Also ahead was Whitbread, which climbed 11p to 1732.5p after Morgan Stanley became the latest to argue that the leisure group should spin-off its Costa Coffee business. Claiming the coffee chain was "now large enough and cash-generative enough to be separately listed", the broker added that at its current share price "Whitbread is offering either Costa or £1 billion of property pretty well for free".
Hopes were rising around Cable & Wireless Worldwide once again following talk that Tata Communications is getting ready to make a formal offer.
The telecoms firm ended up jumping 8.91 per cent to 38p despite contradictory reports emerging later in the session claiming no decision has yet been made by the Indian group.
Those punters who pushed Gem Diamonds nearly 11 per cent higher on Monday received their reward. The precious stone miner announced its pre-tax profits for 2011 almost tripled to $155.7m (£98.2m), prompting it up another 19.5p to 300.5p.
Falkland Oil and Gas was being rather secretive on AIM. The explorer announced it had agreed a farm-out option deal but declined to say with which company, although this did not stop it spurting up 3.5p to 64.5p.
Meanwhile, personal health website Fitbug was in fighting form, advancing 10.77 per cent to 1.8p after an upbeat statement from the penny stock regarding trading in France and Germany.
l Tesco 332.75p (up 1.75p, 0.53 per cent) Supermarket advances after analysts from ING decide to upgrade their recommendation to "hold" and increase their target price to 335p from 280p.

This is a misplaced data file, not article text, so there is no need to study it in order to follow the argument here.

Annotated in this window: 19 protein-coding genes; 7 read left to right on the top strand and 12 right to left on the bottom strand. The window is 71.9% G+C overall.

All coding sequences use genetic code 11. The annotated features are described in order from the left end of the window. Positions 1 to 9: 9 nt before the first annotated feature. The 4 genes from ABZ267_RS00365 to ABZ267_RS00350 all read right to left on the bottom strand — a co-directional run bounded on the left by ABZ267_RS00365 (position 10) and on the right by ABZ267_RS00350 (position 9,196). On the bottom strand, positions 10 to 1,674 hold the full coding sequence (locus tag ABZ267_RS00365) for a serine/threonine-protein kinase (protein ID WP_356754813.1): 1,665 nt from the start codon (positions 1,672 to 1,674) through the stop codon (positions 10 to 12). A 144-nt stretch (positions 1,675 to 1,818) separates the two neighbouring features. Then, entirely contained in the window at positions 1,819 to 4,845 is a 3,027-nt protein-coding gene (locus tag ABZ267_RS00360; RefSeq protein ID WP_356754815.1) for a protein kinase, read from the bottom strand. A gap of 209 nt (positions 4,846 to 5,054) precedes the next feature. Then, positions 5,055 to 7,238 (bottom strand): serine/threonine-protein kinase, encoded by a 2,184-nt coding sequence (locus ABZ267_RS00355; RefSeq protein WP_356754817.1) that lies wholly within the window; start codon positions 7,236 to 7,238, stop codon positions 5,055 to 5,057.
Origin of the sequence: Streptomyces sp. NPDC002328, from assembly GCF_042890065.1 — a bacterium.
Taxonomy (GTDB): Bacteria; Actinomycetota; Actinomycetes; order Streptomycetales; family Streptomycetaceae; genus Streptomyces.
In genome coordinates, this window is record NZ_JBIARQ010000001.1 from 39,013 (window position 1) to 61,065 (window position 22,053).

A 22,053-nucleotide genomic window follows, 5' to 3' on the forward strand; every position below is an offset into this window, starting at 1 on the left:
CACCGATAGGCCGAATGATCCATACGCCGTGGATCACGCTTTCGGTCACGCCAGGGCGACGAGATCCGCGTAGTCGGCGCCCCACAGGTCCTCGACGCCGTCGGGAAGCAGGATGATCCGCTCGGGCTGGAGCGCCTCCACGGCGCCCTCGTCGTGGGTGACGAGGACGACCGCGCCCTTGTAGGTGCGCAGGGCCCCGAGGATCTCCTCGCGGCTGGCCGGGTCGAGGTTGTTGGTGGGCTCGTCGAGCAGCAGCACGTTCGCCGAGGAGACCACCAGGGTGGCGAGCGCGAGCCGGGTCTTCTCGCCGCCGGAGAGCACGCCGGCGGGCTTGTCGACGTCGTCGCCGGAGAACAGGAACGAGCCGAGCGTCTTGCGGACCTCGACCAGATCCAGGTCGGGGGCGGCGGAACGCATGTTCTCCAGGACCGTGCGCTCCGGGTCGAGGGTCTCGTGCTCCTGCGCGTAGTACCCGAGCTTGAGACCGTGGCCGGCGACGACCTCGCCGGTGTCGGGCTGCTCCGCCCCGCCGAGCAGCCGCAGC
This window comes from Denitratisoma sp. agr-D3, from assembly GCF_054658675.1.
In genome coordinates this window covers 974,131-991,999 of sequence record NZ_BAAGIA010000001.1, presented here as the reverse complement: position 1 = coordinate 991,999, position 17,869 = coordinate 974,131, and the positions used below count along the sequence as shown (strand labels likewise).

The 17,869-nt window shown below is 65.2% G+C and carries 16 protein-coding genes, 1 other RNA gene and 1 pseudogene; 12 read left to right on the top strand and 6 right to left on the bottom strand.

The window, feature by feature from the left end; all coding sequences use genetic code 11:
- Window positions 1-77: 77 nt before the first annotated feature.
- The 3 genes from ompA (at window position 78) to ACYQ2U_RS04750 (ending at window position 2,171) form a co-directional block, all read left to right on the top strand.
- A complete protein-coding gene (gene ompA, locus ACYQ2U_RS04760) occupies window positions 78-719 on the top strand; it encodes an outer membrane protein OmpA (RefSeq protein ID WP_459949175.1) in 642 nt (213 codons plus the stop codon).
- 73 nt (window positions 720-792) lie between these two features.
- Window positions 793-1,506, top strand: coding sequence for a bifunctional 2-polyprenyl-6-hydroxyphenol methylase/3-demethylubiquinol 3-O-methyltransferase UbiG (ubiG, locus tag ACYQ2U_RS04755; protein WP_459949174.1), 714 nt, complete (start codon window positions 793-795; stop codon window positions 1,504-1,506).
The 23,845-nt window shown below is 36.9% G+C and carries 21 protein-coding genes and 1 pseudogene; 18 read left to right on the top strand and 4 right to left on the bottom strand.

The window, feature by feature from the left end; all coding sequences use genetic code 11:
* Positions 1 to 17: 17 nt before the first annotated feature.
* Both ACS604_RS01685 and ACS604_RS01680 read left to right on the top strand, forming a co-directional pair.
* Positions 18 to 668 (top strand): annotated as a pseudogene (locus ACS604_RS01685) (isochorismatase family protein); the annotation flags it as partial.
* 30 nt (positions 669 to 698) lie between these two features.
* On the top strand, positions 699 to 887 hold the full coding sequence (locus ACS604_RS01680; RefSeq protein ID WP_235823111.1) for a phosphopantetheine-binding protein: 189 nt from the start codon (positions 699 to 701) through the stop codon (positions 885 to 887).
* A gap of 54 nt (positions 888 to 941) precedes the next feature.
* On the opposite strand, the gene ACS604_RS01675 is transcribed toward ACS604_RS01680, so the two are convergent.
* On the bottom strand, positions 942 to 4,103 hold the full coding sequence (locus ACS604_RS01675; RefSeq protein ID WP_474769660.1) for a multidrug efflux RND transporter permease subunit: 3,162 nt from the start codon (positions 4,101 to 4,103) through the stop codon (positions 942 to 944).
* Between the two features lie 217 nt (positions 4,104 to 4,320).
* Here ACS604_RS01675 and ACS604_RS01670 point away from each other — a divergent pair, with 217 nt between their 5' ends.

l AstraZeneca 2,863.5p (up 5.5p, 0.19 per cent) Pharmaceuticals group in demand for its defensive qualities despite announcing it is giving up on experimental antidepressant product TC-5214.
l Royal Bank of Scotland 28.63p (down 0.54p, 1.85 per cent) Bank takes a breather after having seen its share price jump nearly 15 per cent higher over the course of the past five trading sessions.
l Glencore International 413.8p (down 6.65p, 1.58 per cent) Commodities giant finishes in the red as it agrees $6.2bn (£3.9bn) to buy Canadian grain handler Viterra at a 48 per cent premium to its pre-talks price.
l Essar Energy 148.9p (up 7.1p, 5.01 per cent) Power generator – which started trading on the mid-tier index this week after being relegated in the latest reshuffle – has now rallied more than a third in just five days.
l Cairn Energy 341.8p (up 9.9p, 2.98 per cent) Oil explorer rises after announcing it will spend some of its $1.2bn (£756.4m) cash pile on deals to diversify its exposure beyond its Greenland exploration campaign.
l Exillon Energy 188.4p (down 16.6p, 8.1 per cent) Oil producer continues to fall following disappointing results on Monday in which it posted a pre-tax loss for the year nearly twice what it suffered over the previous 12 months.
l Regus 104p (down 8.8p, 7.8 per cent) Serviced office provider slumps despite announcing its operating profit for 2011 more than doubled to £50.6m while its revenues rose 12 per cent to £1.16bn.